Open in maps. There are a few different trailheads and entrances into the Calavera Trail System. One of the main entrances and the one that I focused on for this writing was through Oak Riparian Park. This trail entrance is on the eastern side of the preserve. One of the other main entrances is through Tamarack Avenue (open in maps). The Tamarack Avenue entrance puts you at the beginning of the Solar System Walk and at the south side of Lake Calavera where the dam is located. Finally, the third and other popular entrance is off of College Blvd (open in maps).

There are a couple of other trail entrances established primarily through use and through the local neighborhood. However, I’d like to discourage use of these access points as the main entrances are the preferred entrance system by the city and establishing other routes can lead to erosion. Oak Riparian Park is a small park with a decently sized parking lot. Please be respectful to the area as there is a residential neighborhood that lines Calavera Preserve.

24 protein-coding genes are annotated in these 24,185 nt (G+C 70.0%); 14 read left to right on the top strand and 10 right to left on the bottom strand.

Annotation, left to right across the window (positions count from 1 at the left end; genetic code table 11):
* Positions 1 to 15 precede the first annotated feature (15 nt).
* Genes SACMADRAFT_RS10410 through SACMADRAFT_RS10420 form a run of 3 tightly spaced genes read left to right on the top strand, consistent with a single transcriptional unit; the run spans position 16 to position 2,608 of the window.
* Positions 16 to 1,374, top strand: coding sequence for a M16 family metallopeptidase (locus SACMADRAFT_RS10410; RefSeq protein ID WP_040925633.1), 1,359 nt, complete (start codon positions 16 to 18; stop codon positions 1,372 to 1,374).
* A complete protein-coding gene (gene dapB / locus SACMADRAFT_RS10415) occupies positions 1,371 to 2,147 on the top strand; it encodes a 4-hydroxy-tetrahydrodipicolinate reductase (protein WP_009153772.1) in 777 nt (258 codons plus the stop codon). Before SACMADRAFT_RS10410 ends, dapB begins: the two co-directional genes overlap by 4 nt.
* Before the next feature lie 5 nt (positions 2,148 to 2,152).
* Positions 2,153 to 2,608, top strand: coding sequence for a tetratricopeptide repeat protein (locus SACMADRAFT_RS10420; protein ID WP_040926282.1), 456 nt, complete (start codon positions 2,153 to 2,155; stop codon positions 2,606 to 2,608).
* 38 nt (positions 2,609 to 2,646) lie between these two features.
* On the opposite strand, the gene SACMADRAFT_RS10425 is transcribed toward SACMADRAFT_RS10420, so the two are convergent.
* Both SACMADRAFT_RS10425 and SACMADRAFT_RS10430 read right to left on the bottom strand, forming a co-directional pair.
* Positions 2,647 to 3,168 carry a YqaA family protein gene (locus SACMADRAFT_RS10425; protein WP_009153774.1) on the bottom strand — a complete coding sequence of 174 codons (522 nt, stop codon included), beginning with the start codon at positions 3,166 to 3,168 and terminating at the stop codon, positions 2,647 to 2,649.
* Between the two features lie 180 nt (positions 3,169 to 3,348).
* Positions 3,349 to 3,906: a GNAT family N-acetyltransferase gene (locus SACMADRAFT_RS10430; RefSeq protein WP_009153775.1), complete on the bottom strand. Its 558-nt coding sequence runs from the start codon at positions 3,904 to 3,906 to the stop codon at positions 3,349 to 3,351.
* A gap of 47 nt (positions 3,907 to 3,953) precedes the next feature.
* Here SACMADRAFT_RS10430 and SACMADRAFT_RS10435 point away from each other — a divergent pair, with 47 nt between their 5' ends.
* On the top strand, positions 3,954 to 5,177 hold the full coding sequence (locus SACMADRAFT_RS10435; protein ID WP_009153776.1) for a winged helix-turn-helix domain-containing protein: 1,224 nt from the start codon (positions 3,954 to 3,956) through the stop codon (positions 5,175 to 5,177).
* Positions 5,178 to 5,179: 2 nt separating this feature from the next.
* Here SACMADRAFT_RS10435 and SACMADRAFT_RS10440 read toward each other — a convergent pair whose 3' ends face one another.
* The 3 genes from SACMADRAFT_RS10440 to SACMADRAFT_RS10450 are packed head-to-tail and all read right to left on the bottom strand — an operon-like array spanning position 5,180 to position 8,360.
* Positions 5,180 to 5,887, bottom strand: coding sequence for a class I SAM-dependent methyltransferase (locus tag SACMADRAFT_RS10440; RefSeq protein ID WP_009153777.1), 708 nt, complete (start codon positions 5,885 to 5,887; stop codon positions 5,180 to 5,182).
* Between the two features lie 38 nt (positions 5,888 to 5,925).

Lake Calavera Trail Pictures:
Who Lake Calavera Trail Is For:
Novice Hikers: The trail system within Calavera Nature Preserve is perfect for novice hikers. Aside from Mount Calavera itself, there is not much elevation gain at all. This gives novice hikers an excellent opportunity for a “choose your own adventure” kind of hike. The trails all wind around with each other so a person could make this distance from a half a mile to upwards around six if someone really wanted.

For those hikers who are incredibly novice, this trail system is a great place to try some longer distance and mild elevation gains. Those people who have difficulty ascending and descending steeper terrain might have some difficulty with coming up or down Mount Calavera but it’s pretty manageable.  I’ve read a few things mentioning that trekking poles are needed to help get up or down the volcano but I don’t think they’re needed. If you want them that bad, bring them along.

Advanced Hikers: For advanced hikers, this iconic extinct volcano is a fun hike to spend a few hours in the morning. The shorter trails won’t be much of a challenge nor will the elevation of Mount Calavera, but the views are nice.